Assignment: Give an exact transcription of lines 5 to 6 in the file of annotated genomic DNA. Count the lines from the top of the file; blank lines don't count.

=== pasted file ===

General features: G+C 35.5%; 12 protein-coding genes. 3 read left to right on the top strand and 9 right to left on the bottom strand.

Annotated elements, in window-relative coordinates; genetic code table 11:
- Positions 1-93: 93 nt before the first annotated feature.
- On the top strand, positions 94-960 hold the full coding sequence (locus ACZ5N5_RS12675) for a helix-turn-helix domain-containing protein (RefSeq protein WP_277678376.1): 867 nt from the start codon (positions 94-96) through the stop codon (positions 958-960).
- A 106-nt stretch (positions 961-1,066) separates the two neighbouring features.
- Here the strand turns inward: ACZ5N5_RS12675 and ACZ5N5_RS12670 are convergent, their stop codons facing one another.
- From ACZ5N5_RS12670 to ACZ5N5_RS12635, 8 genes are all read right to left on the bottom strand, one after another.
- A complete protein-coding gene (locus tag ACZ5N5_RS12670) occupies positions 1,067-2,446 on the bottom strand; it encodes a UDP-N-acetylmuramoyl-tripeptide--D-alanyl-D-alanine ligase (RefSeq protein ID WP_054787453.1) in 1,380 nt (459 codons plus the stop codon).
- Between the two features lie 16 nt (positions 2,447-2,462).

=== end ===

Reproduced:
- A 106-nt stretch (positions 961-1,066) separates the two neighbouring features.
- Here the strand turns inward: ACZ5N5_RS12675 and ACZ5N5_RS12670 are convergent, their stop codons facing one another.